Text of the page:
The African gray parrot can suffer certain pathologies on a frequent basis, among which the following stand out:

  • Aspergillosis: it is a fungus that usually appears due to the lack of hygiene in the environment of the bird. It is very important that you keep the cage of your african gray parrot always clean to avoid problems of this type.
  • Behavioral disorders: This type of disease includes different self-injurious attitudes, such as pecking at oneself, or plucking feathers. Normally these types of situations are derived from stress, which can appear due to lack of attention or boredom.
  • Cold: the African gray parrot is used to high temperatures, so it is a species sensitive to cold and high humidity. To avoid this pathology you can make sure to provide a warm and dry environment.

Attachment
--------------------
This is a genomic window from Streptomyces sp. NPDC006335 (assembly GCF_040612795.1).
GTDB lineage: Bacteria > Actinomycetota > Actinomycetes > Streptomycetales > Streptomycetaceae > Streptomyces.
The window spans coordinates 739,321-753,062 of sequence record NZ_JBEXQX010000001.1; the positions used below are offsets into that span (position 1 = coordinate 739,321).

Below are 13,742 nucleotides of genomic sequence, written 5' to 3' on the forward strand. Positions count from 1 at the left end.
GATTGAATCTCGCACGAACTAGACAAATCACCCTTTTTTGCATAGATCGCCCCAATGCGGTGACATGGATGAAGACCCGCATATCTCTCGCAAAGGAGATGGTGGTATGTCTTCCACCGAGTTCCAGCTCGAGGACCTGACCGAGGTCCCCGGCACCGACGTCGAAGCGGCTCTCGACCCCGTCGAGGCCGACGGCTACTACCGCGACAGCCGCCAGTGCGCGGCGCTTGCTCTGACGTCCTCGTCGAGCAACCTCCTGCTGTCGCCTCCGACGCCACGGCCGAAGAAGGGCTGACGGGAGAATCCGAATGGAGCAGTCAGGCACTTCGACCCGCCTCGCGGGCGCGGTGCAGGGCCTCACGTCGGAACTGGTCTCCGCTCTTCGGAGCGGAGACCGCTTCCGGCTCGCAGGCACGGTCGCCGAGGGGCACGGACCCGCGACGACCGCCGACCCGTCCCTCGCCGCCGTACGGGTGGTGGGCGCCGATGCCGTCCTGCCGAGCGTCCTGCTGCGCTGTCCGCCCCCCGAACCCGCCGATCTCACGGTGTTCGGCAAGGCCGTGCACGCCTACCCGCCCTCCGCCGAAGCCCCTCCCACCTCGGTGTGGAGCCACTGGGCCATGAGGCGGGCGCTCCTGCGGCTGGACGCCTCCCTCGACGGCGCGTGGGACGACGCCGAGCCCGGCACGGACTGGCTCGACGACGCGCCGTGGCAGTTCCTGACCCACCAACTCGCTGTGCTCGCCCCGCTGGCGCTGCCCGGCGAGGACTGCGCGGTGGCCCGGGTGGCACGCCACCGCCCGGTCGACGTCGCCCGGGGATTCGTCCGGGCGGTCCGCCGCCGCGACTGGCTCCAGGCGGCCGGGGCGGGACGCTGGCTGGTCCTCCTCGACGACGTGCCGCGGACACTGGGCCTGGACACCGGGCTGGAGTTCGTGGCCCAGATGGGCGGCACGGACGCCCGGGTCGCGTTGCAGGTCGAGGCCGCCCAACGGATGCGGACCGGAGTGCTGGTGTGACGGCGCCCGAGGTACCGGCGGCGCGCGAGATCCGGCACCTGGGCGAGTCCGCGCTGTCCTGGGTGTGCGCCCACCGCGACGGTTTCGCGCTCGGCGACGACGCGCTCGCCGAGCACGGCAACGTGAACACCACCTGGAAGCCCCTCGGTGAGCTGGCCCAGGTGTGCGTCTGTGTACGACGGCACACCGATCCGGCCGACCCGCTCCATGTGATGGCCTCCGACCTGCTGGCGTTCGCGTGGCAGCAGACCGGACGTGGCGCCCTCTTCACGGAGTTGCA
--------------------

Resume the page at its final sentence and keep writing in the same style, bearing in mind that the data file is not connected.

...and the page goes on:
• Ornithosis: it is a bacterial-type infection that directly affects breathing, bringing with it conjunctivitis and sinusitis. These types of infections are transmissible to humans, so it is best to take him to a vet so that he can diagnose and treat it properly.

As you can see, African gray parrots need attention and care so that they can live healthy and happy, so as the owner, you must be responsible and put sufficient resources and means to avoid these and other pathologies, as well as keep the bird happy.

Gramma loreto: why it is ideal to have this specimen in your aquarium

When we refer to the Gramma Loreto, we are talking about one of the most recommended fish for aquariums and community marine facilities. If he were a neighbor in our community, everyone would love him and see him as a good boy who respects and cares for the common space. Would you like to know more about the characteristics of this species and why it should not be missing in your aquarium? Pay attention to the information we offer you.